By-election results shed little light on coming Legco showdown, political analysts say
Vote was the first electoral battle since six pan-democratic lawmakers were disqualified by the court for spoiling their oaths in October
The opposition pan-democratic camp has been warned not to get too happy over the “small victory” in Sunday’s district level by-election although they could regain one of the two seats from their pro-Beijing rivals.
Political analysts said the results provided little indication of the outcome of the bigger showdown in next March’s Legislative Council by-elections.
More than 3,700 voters in the two constituencies of Tung Wah and The Peak of the Central and Western district council hit the polling booths on Sunday. The turnout rate for Tung Wah was 38.81 per cent while that of The Peak was 33.41 per cent.
The by-election was closely watched as it was the first electoral showdown between the two rival blocs since six pan-democratic lawmakers were disqualified by the court for spoiling their oaths in October last year after legal proceedings were initiated against them by the government.
Pan-democrats also hoped the outcome could shed some light on next March’s Legco by-elections, which were triggered by the disqualification saga.
Democrat Bonnie Ng Hoi-yan took the Tung Wah seat with 1,034 votes, 125 votes more than her major rival, school headmaster Lui Kam-keung, who had the backing of the pro-Beijing camp. Another contestant in the constituency, former Labour Party member Olivia Lau Shu-yin, got only 20 votes.
Hong Kong’s rival camps win one district council seat each in first by-elections since oath-taking saga
Over on The Peak, pan-democrat-backed Edward Chin Chi-kin, an Occupy activist and fund manager, only got 394 votes. Jeremy Young Chit-on of the pro-establishment Liberal Party won with 1,378 votes.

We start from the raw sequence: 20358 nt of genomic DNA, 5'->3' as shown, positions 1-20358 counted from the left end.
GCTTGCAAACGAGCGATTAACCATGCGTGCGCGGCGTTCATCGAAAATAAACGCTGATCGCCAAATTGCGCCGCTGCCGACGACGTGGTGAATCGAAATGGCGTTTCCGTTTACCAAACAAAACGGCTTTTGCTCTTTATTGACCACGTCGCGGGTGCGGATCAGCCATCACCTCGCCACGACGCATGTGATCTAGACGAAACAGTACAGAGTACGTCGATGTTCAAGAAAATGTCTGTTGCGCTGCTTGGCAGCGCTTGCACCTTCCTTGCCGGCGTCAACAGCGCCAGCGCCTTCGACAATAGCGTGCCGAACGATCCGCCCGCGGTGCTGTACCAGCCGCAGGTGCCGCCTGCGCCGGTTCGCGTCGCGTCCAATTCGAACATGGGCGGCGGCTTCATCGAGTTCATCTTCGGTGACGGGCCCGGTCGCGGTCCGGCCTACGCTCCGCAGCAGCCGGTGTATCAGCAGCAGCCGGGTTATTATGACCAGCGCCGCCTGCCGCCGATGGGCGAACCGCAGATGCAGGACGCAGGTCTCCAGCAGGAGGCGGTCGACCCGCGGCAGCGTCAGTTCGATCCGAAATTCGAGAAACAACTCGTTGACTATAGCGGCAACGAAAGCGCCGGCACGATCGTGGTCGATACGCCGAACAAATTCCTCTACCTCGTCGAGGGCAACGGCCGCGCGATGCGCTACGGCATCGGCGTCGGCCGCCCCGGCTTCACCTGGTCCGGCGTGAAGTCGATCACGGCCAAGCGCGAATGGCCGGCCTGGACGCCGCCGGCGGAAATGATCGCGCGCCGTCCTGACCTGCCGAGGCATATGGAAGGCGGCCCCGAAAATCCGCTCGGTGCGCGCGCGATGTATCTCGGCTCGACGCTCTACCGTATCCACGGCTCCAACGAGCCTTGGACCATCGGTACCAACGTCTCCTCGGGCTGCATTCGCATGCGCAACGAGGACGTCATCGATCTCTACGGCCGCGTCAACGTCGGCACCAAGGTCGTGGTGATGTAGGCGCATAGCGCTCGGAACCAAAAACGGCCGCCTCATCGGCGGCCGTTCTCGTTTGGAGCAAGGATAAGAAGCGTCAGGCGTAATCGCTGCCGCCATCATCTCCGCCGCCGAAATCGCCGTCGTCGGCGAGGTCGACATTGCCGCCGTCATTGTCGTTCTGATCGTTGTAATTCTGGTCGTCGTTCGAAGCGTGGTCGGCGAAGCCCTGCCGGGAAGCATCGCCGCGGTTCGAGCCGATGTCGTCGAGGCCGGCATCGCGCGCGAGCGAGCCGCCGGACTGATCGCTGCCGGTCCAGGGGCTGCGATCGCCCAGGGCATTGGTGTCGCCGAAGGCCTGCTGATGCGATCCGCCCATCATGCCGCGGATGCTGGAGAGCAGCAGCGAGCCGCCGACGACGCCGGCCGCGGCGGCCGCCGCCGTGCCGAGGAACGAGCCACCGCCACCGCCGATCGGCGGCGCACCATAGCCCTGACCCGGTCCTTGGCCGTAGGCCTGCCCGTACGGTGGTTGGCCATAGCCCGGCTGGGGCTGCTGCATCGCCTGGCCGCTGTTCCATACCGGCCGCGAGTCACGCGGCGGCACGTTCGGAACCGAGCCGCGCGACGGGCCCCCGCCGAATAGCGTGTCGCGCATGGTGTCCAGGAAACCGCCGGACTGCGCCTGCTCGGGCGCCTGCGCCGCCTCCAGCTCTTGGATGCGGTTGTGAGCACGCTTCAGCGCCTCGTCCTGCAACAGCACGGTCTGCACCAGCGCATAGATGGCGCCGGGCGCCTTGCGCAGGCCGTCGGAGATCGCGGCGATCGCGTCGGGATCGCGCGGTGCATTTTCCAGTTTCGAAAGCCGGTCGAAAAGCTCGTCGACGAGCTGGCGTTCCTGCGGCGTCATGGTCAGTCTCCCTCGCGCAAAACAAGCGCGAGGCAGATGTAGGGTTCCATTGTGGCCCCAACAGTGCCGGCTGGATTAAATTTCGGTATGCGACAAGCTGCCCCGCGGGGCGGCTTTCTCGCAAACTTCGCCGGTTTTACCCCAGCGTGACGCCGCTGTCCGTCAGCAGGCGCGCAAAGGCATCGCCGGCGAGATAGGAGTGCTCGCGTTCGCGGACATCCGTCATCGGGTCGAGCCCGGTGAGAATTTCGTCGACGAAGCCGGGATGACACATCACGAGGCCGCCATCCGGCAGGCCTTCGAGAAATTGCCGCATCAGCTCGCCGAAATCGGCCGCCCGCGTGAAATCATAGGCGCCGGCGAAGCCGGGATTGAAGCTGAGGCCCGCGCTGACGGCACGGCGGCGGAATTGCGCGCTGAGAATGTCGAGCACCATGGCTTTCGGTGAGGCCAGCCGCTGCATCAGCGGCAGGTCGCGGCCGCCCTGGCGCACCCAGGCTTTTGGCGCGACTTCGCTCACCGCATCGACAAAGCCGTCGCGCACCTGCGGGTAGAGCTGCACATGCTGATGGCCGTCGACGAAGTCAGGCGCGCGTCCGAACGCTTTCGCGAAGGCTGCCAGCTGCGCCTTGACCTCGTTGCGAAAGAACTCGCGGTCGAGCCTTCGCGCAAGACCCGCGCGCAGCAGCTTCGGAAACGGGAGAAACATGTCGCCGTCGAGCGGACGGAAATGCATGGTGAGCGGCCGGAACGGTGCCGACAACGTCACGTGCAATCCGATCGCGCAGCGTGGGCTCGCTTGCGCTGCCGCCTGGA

Young said of his victory: “The election is not about which camp can win over its rival. It is about who the voters think can serve them better.”
The Peak seat was once taken by Tanya Chan of the Civic Party between 2008 and 2011, but she was defeated by Liberal Party’s Joseph Chan Ho-lim in 2011. Joseph Chan was re-elected in the district council general elections in 2015.
The Tung Wah seat was previously held by Democratic Party’s Frederick Ho Chun-ki but was lost to Kathy Siu Ka-yi of the Democratic Alliance for the Betterment and Progress of Hong Kong (DAB) in the 2011 election. In 2015, Siu was re-elected.
Sunday’s by-elections were triggered after Siu and Joseph Chan quit the council to join the government in August.
Dr Chung Kim-wah from Polytechnic University said: “The pro-Beijing camp might have taken the district council by-election too lightly this time. But the Legco by-election next year involves much more votes and much, much bigger constituencies. It will be an entirely different battle.”
Dr Ma Ngok of Chinese University shared similar views and added: “The district polls are more about livelihood issues while the Legco-level election is about politics.”
Democratic Party chairman Wu Chi-wai was satisfied with Sunday’s results and said: “It shows that if the pro-democracy camp can get united to field one candidate to fight with the pro-Beijing camp, we stand a good chance to win.
“I hope the different fractions in the pro-democracy camp can get united, cooperate, and coordinate with each other again to field the strongest candidates to the Legislative Council by-election next March. That will be a battle too important for us to lose.”